Thomas Munson

Invasive species taking root in Greater Victoria

Knotweed described as “one of the world’s worst invasive species.”

The Capital Regional District is facing an invasion of knotweed, a bamboo-like plant described by the International Union for Conservation of Nature as “one of the world’s worst invasive species.”

The Coastal Invasive Species Committee (CISC) has been working with local municipalities in an attempt to prevent the introduction of knotweed to the CRD. CISC  treated 120 sites of infestation last year, as well as 67 in 2012.

Executive director Rachelle McElroy cited an increased awareness of the plant as the reason for treatment almost doubling.

“Knotweed is quite widespread in the region, but not to the point where we can’t get ahead of it,” McElroy said. “More people are reporting it as they become more aware of what it looks like and the kind of damage it can do, and more people are learning that we offer free treatment.”

Knotweed is capable of growing four centimetres a day, though McElroy referred to the portion of the plan above surface as “the tip of the iceberg.” Knotweed spreads by the roots, and if left untreated, they can spread 20 metres wide and three metres deep underground.

Knotweed has been known to grow through concrete and home foundations. In the U.K., the plant has become a huge issue for property owners, even disqualifying some from taking out mortgages.

Knotweed can be identified by its hollow, bamboo-like stems, large green leaves, small white flowers and red colouring along the stems. Residents are asked not to cut, mow or compost knotweed, as this can lead to further spreading.

CISC treats knotweed by injecting a herbicide directly into the roots, effectively halting growth. McElroy noted the lack of a registered aquatic herbicide in Canada as an obstacle for prevention. This has lead to a higher rate of growth along streams, where knotweed competes with other plants, resulting in soil erosion and lower oxygen levels, harming salmon populations.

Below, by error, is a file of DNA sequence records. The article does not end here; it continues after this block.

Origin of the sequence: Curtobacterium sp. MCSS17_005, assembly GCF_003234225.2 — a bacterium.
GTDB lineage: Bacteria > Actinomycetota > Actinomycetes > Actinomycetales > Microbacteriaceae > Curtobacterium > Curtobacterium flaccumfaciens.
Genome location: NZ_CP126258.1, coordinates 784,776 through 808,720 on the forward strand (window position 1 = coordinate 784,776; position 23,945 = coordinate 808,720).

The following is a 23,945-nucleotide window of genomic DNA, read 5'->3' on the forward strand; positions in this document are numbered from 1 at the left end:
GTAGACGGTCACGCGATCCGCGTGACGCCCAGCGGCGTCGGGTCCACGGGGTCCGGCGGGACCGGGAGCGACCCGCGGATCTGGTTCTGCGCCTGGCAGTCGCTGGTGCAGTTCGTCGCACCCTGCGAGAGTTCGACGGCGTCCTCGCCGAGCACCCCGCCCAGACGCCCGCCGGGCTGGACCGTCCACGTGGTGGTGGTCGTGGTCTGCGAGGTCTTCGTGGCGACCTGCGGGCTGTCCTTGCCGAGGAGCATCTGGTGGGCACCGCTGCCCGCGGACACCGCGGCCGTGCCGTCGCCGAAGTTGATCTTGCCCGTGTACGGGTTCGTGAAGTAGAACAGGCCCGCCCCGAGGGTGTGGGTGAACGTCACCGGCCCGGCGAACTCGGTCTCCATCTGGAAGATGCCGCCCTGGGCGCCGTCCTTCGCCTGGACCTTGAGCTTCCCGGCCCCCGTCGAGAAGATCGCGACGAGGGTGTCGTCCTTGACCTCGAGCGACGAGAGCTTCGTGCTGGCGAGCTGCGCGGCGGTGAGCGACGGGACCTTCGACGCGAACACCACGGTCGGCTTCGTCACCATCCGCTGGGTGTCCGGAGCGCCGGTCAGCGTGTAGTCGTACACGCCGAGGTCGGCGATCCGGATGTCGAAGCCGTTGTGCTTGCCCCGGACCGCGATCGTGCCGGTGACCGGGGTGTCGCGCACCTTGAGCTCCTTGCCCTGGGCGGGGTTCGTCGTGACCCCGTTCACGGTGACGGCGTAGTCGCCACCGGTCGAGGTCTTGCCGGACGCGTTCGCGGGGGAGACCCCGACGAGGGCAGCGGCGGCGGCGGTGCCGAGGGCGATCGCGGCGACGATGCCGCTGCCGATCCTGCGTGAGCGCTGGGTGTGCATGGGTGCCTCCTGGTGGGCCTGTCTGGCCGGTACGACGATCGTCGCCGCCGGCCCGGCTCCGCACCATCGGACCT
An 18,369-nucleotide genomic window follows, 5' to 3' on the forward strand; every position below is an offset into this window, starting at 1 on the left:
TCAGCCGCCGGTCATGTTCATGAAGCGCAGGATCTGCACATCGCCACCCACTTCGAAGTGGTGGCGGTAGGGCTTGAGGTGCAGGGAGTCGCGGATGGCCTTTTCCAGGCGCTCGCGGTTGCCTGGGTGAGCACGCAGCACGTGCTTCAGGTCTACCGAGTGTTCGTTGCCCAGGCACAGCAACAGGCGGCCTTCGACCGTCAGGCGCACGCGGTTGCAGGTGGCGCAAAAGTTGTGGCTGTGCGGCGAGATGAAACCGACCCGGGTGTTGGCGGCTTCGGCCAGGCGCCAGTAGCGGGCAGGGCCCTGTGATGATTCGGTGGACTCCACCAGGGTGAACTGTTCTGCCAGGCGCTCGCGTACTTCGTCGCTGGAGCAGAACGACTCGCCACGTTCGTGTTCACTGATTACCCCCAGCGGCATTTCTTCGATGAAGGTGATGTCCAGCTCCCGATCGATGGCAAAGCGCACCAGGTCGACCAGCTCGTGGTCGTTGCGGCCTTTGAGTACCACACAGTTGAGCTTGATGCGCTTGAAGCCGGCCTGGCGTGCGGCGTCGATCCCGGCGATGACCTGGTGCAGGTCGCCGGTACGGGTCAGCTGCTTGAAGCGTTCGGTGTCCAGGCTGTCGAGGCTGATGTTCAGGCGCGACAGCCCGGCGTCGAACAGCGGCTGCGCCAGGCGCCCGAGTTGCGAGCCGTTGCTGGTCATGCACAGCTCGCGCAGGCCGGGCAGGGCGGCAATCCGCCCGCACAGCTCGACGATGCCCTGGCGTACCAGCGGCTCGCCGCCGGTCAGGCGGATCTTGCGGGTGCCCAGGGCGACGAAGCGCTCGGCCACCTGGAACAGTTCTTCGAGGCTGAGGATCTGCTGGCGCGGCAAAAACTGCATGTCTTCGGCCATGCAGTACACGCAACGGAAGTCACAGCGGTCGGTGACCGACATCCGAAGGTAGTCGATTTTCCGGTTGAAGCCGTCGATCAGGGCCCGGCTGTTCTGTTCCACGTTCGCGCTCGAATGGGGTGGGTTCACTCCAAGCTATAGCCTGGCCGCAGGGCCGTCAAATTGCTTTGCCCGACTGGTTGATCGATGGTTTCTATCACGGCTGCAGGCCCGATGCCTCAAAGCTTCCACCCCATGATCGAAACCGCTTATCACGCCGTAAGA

More information on knotweed can be found online at knotonmyproperty.com. If knotweed is found on your property, the CISC can be contacted at 250-857-2472 or by email at info@coastalisc.com.

Just Posted

Alcohol and drugs ruled out in serious crash that closed Sooke Rd last week

All three drivers taken to hospital have since been released

Needles found at Goldstream campground in Langford

West Shore RCMP respond to several calls for service associated with homeless campers

Only tent city residents allowed access at Goldstream Park campsites

Local RCMP point to reports of criminal activity and drug use in the area as cause for safety concerns

School crossing guard clears truck debris left from evening crash

Truck crashes into hydro pole on Saanich/Oak Bay border

Neighbours fear impact of tent city residents on Goldstream Provincial Park

Langford residents opposed to campers voice concerns at campground gate

5 things to do this weekend in and around Greater Victoria

Sooke Apple Fest returns, Saanich lights up with lantern festival and anarchists unite for downtown book fair

CUTENESS OVERLOAD: 2 sea otters hold hands at the Vancouver Aquarium

Holding hands is a common – and adorable – way for otters to stay safe in the water

B.C. teen with autism a talented guitarist

Farley Mifsud is gaining fans with every performance

Yukon man facing new attempted murder charge in B.C. exploding mail case

Leon Nepper, 73, is now facing one charge each of aggravated assault and attempted murder

B.C. man who left hospice to run in upcoming election dies

A week after leaving hospice to go to city hall to declare his candidacy, David Hesketh has died.

Tilray Inc sees $10-billion in market cap go up in smoke

Tilray’s share price closed at $123 US on Friday, a decline from its intraday peak of nearly $300 US earlier in the week

Breast density to be included in mammogram results across B.C.

The information is crucial in proactively reducing the risk of breast cancer, doctors say

Most Read